Masters of Political Diversion do SA's Revolution No Favours
Dr Xolela Mangcu
Mac Maharaj has long been in the business of calling people spies. According to my very informed sources in the African National Congress (ANC), it was Maharaj who started the vicious rumour that Steve Biko was a spy and that the black consciousness movement was a third force sponsored by the US's Central Intelligence Agency.
When Maharaj repeated that allegation to Neville Alexander in Europe, Neville told him where to get off, in language cruder than can be printed here. Good for you, Neville.
However, the rumour was recycled throughout the 1980s, and more often than not became the basis of internecine violence between supporters of the ANC and black consciousness movement. Many young people lost their lives in the wake of that rumour. The question must then be asked what moral culpability does Maharaj bear for the deaths of those young people? Or is that too much to ask of a communist posing for a CNN advert praising the Economist, invoking the name of Mandela in the process "When I was in prison with Nelson Mandela the only publication we had access to was the Economist" he drones off in one of the most embarrassingly cynical manipulations of Madiba's name.
By the way, I was with Madiba the other day to present Kenyan writer Ngugi wa Thiongo. He spoke of the need to recognise all of our political formations in the liberation movement, especially the Azanian People's Organisation and the Pan Africanist Congress. "We all contributed to the struggle," Mandela said with his incorruptible generosity. Ngugi thanked Mandela for the moral leadership he has provided to the world, and the inspiration he has been to the black world at large. But no sooner had Mandela stepped out of office than some of the leaders of his party started to undermine that moral leadership.
Why, though, would Maharaj seek to impugn one of the most revered and selfless heroes of the liberation movement, Steve Bantu Biko? Biko was getting closer to Oliver Tambo and the nationalists in the ANC in the 1970s. Maharaj and the communists, who had long dominated the ANC, felt threatened by the impending loss of control of it. Maharaj is thus an old hand at character assassination for the sake of political survival.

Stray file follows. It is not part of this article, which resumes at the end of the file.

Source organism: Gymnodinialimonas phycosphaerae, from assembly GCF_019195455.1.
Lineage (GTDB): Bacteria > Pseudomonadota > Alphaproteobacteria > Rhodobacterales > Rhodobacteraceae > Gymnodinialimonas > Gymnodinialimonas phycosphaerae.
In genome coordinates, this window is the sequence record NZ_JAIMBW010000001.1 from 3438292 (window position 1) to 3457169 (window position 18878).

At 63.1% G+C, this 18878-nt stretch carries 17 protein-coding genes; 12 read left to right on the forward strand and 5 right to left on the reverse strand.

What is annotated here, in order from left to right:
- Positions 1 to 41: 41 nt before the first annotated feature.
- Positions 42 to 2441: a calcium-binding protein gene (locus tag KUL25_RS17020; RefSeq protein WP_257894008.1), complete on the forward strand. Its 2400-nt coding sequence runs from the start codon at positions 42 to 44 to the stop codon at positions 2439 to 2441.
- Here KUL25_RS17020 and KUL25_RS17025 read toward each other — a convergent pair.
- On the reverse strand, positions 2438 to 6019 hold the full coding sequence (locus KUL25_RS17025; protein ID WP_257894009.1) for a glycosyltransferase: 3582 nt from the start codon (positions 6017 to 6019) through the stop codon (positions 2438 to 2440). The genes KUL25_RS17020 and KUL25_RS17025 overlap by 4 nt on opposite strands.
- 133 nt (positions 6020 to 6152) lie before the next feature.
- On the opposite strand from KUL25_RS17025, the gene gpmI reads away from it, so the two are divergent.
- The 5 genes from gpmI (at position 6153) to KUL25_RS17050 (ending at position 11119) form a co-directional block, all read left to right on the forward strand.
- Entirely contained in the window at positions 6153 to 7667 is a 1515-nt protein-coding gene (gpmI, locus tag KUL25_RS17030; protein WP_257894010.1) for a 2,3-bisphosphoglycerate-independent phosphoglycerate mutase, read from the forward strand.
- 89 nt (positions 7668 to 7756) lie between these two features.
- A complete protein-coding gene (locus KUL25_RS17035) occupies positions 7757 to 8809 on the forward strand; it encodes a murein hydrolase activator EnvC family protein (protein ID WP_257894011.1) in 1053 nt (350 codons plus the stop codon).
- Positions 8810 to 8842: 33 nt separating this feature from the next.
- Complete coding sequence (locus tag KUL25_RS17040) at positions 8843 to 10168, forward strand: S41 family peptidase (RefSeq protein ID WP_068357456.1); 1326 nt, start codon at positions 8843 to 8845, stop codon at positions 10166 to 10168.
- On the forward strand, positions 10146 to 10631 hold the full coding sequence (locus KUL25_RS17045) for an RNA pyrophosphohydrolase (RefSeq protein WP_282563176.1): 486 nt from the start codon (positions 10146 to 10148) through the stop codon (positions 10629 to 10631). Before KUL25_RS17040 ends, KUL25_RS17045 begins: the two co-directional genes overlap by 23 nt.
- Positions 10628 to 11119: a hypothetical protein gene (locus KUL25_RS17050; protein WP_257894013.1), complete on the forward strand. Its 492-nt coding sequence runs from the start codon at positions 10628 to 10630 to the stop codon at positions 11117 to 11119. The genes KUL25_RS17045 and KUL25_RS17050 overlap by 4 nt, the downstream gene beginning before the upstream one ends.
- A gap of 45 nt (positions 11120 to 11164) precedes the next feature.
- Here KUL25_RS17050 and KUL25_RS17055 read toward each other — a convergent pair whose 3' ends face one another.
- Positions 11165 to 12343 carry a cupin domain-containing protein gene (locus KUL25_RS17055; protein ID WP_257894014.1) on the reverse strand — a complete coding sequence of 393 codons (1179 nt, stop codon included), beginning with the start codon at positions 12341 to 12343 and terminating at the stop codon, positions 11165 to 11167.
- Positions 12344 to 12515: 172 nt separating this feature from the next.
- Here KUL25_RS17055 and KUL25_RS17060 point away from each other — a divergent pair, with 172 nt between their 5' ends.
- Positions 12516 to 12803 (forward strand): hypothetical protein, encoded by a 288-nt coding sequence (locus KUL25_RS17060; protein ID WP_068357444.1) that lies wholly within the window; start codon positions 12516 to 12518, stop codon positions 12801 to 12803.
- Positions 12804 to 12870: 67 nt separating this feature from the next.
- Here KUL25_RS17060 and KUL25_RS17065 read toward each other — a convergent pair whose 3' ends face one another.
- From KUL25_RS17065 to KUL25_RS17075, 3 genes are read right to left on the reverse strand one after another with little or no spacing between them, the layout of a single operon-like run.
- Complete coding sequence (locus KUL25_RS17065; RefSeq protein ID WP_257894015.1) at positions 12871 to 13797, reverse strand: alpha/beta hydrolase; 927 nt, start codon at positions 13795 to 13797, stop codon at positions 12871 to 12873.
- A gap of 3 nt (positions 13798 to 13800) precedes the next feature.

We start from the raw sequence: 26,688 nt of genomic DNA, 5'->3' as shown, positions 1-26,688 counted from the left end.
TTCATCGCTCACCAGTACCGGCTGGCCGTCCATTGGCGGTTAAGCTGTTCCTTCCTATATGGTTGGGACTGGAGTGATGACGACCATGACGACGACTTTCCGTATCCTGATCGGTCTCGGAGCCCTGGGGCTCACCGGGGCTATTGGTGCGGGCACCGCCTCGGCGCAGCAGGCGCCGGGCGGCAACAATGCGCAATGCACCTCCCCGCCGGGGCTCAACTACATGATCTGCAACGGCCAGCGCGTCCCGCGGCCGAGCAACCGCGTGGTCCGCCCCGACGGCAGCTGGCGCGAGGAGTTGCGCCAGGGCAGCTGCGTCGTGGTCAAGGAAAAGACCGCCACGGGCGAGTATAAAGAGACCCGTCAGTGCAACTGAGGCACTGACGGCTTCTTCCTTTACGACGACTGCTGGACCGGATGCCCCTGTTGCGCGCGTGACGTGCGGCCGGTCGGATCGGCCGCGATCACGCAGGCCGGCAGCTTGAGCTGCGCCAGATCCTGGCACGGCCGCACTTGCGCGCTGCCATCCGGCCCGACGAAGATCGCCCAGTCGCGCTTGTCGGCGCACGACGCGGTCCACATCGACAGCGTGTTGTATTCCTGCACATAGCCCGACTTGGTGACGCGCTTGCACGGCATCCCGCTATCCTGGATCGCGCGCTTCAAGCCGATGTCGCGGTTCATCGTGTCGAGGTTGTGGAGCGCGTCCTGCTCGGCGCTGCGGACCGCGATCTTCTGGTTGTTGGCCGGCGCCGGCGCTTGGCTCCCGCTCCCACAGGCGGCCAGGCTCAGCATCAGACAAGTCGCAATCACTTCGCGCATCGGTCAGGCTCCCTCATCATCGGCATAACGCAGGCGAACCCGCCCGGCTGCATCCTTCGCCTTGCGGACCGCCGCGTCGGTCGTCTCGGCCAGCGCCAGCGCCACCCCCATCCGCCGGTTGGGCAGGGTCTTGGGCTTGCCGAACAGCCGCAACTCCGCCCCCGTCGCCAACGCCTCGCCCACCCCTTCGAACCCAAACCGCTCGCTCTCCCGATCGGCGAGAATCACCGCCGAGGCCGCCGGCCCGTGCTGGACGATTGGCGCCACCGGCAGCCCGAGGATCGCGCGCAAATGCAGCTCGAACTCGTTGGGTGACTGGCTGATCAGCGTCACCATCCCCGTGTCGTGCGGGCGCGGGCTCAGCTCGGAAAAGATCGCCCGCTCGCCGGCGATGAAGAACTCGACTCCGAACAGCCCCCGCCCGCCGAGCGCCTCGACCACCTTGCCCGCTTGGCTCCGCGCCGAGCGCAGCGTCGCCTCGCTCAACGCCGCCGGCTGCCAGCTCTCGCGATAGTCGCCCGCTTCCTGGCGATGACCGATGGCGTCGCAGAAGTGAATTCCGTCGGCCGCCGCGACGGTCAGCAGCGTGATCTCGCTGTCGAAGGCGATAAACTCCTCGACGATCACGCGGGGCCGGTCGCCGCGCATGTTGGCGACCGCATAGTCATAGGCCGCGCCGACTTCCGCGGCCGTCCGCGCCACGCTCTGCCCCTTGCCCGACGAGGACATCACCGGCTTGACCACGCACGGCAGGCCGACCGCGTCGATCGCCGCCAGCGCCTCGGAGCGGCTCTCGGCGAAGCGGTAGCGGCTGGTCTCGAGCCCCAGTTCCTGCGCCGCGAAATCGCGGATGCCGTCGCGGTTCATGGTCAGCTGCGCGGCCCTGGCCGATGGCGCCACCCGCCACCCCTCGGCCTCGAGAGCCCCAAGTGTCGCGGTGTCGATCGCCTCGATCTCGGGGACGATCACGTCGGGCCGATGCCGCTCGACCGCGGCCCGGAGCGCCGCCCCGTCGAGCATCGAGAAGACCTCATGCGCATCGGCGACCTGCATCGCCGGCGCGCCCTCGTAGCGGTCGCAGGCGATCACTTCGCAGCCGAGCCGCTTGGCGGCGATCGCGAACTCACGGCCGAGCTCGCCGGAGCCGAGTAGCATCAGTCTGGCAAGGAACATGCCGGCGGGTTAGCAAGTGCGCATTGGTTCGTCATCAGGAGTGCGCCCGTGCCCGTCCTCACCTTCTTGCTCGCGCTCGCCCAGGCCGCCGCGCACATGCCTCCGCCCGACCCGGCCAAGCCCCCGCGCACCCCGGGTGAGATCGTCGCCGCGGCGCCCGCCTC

Which brings me to the question of why the rumours about Bulelani Ngcuka are only surfacing now that Maharaj, Deputy President Jacob Zuma and the Shaik brothers are in the midst of corruption allegations. Also, if the ANC had this information on Ngcuka, why would they then elevate him to the strategic post of literally being the attorney-general of our land?
And so what if Ngcuka was a spy? Does that make Maharaj, Zuma and the Shaiks any less corrupt if the allegations are indeed true?
Unfortunately, we South Africans have become masters of the politics of diversion and attacking the messengers. It is interesting to watch the denial of the existence of racism in the Springbok rugby team. But it is also important that a white South African, Mark Keohane, is the one to reveal this culture, although he and his boss Rian Oberholzer are now being vilified.
Black South Africans are not any less denialist, putting our heads in the sand because of a supposed white bogey. But when are we ever going to stop being schizophrenic about white people, and start behaving like the people in power that we really are?
This is not to say racism does not exist. The rugby case demonstrates very well that this scourge continues to eat away at the fabric of our society. But for God's sake, racism cannot explain everything, including thuggery among our own people.
The question facing us black people is whether we are going to allow the crooks to define who we are, in the name of black solidarity. Are we going to allow rumour-mongering to define and debase our political discourse ?
Now to a more uplifting story. Tomorrow night the great African writer Ngugi wa Thiongo will give the Steve Biko Memorial Lecture at the University of Cape Town's Jameson Hall. There could not have been a more propitious time for Ngugi to come to SA, given that his most famous books, especially Devil on the Cross, were about the scourge of corruption in post-independent Africa.
One would hope the lecture would be a moment of collective public learning a moment to reflect on our consciousness and collective conscience as a people.
I have not seen Ngugi's speech but its title is pregnant with suggestions Consciousness and African Renaissance SA in the Black Imagination. It suggests there is much the world expects from us, not the crooked ways of some of our so-called revolutionaries.
Mangcu is executive director of the Steve Biko Foundation.
With acknowledgements to Mangcu and Business Day.